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Eaton Corporation

Eaton Corporation

Eaton Center
1111 Superior Avenue
Cleveland, Ohio 44114-2584
U.S.A.

Telephone: (216) 523-5000
Toll Free: (800) 386-1911
Fax: (216) 523-4787
Web site: http://www.eaton.com

Public Company
Incorporated:
1911 as the Torbensen Gear and Axle Company
Employees: 55,000
Sales: $8.06 billion (2003)
Stock Exchanges: New York Chicago Pacific
Ticker Symbol: ETN
NAIC: 332912 Fluid Power Valve and Hose Fitting Manufacturing; 333995 Fluid Power Cylinder and Actuator Manufacturing; 333996 Fluid Power Pump and Motor Manufacturing; 334513 Instruments for Measuring and Displaying Industrial Process Variables; 335311 Power, Distribution, and Specialty Transformer Manufacturing; 335313 Switchgear and Switchboard Apparatus Manufacturing; 335314 Relay and Industrial Control Manufacturing; 335999 All Other Miscellaneous Electrical Equipment and Component Manufacturing; 336322 Other Motor Vehicle Electrical and Electronic Equipment Manufacturing; 336350 Motor Vehicle Transmission and Power Train Parts Manufacturing; 336399 All Other Motor Vehicle Parts Manufacturing

Eaton Corporation is a diversified industrial manufacturer whose operations are divided into four main groups: fluid power, electrical, automotive, and trucks. The company is a global leader in fluid power systems and services for industrial, mobile, and aircraft equipment; electrical systems and components for power quality, distribution, and control; automotive engine air management systems and power-train controls for fuel economy; and intelligent drive-train systems for fuel economy and safety in trucks. Among the brands that Eaton uses to market its products and services are Aeroquip, Airflex, Bill, Boston, Char-Lynn, Challenger, Durant, Eaton Electrical, Elek, Fuller, Golf Pride, Heinemann, Holec, Home Automation, Hydro-Line, MEM, Sterer, Tabula, Tedeco, Vickers, VORAD, and Weatherhead. Eaton generates business in more than 100 countries worldwide, with about one-third of revenues originating outside the United States19 percent in Europe and about 6 percent each in Latin America and the Asia-Pacific region. The company's roots are in low-tech commodity parts for trucks and automobiles, butparticularly since the mid-1990sEaton has shifted focus to the manufacture of a variety of electronics-based products.

Pioneering Auto Supplier

In 1911 Joseph Oriel Eaton established a small machine shop in Bloomfield, New Jersey, manufacturing heavy-duty truck axles for the expanding automotive industry. With the help of brother-in-law Henning O. Taube and Viggo V. Torbensen, who had patented an internal-gear rear truck axle in 1902, the Torbensen Gear and Axle Company built seven axles by hand in its first year. Three years later, the company's operations were moved to Cleveland, in order to be closer to the auto manufacturers there and in Detroit. Then in 1917, by which time production had soared to 33,000, the company was sold to Republic Motor Truck Co., the largest truck maker in the country.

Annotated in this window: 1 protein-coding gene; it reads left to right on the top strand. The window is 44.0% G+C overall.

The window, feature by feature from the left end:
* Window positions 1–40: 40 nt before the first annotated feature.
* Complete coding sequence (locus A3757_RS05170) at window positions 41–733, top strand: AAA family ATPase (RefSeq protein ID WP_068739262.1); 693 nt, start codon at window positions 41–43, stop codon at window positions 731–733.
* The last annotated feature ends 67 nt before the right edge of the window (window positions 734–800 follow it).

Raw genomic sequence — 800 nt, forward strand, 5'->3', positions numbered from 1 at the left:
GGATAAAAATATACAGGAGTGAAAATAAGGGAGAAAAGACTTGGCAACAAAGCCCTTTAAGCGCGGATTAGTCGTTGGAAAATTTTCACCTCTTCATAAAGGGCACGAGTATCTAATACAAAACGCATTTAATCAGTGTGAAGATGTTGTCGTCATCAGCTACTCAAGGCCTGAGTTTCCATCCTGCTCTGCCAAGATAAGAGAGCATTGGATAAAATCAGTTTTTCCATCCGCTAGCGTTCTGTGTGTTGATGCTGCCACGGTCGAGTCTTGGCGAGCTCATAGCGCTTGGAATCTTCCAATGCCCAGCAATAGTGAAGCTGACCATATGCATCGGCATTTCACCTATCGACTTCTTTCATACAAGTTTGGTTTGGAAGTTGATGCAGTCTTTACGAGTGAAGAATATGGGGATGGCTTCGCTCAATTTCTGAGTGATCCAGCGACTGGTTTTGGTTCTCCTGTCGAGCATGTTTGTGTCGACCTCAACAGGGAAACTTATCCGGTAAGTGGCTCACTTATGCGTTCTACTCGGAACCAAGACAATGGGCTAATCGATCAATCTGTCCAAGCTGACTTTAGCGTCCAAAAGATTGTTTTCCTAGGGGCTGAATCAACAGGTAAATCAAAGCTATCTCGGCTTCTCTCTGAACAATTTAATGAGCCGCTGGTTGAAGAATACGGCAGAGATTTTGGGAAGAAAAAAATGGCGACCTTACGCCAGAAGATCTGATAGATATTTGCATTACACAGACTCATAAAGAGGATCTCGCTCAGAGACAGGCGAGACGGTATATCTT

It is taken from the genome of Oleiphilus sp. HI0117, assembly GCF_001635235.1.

In 1922 Eaton reentered the picture, buying back his original company from Republic Motor Truck Co. and renaming it one year later the Eaton Axle and Spring Co. Over the next several years, the company acquired several smaller auto parts manufacturers, including makers of chassis leaf springs, bumpers, engine valves and tappets, and coil springs. Diversification of its product line also included a new line of parts for aircraft engines.

The company weathered the Great Depression, acquiring several companies that were nearing bankruptcy. By the late 1930s industrial growth was stimulated by President Roosevelt's New Deal program, and demand for products from the Eaton Manufacturing Companya name change registered in May 1932increased slowly and steadily. When the United States became involved in World War II, Eaton, as a primary manufacturer of vehicle parts, produced a variety of items for the war effort.

In 1946 Eaton purchased the Dynamatic Corporation and one year later established a joint sales and engineering company with two British firms, Rubry Owen and E.N.V. Engineering. These companies soon became suppliers of axles and gears to Ford Motor Company and General Motors Corporation in England. In 1953 Livia, a small Italian manufacturer of engine valves, acquired technological assistance and a production license from Eaton. As a result, Livia become the exclusive supplier of engine valves for Simca of France as well as for all trucks built by Fiat. Livia was purchased by Eaton in 1961.


Diversification Through Acquisition: 195873

John C. Virden was named president of Eaton in 1958 and followed the company's diversification policy. A strong believer in "divisional autonomy," Virden ensured that Eaton's subsidiaries and divisions maintained a large degree of managerial independence. Under Virden, Eaton made 23 major acquisitions between 1958 and 1973, including Fuller Manufacturing Co., which produced automotive transmissions (1958); Dole Valve Co. (1963), the deal through which Eaton entered the appliance and automotive controls sectors; and, perhaps more importantly, the Yale & Towne Manufacturing Company. Yale & Towne was founded in the 1870s by the inventor Linus Yale, Jr., who developed a revolutionary pin-tumbler cylinder lock, or padlock, which proved popular and has remained essentially unchanged since its invention. When Yale died in 1913 at the age of 47, Henry Towne took over the company and served as its leader for the next 50 years. Yale & Towne was acquired by Eaton on October 31, 1963, and a full merger occurred on January 1, 1966, under the name of Eaton Yale & Towne Inc.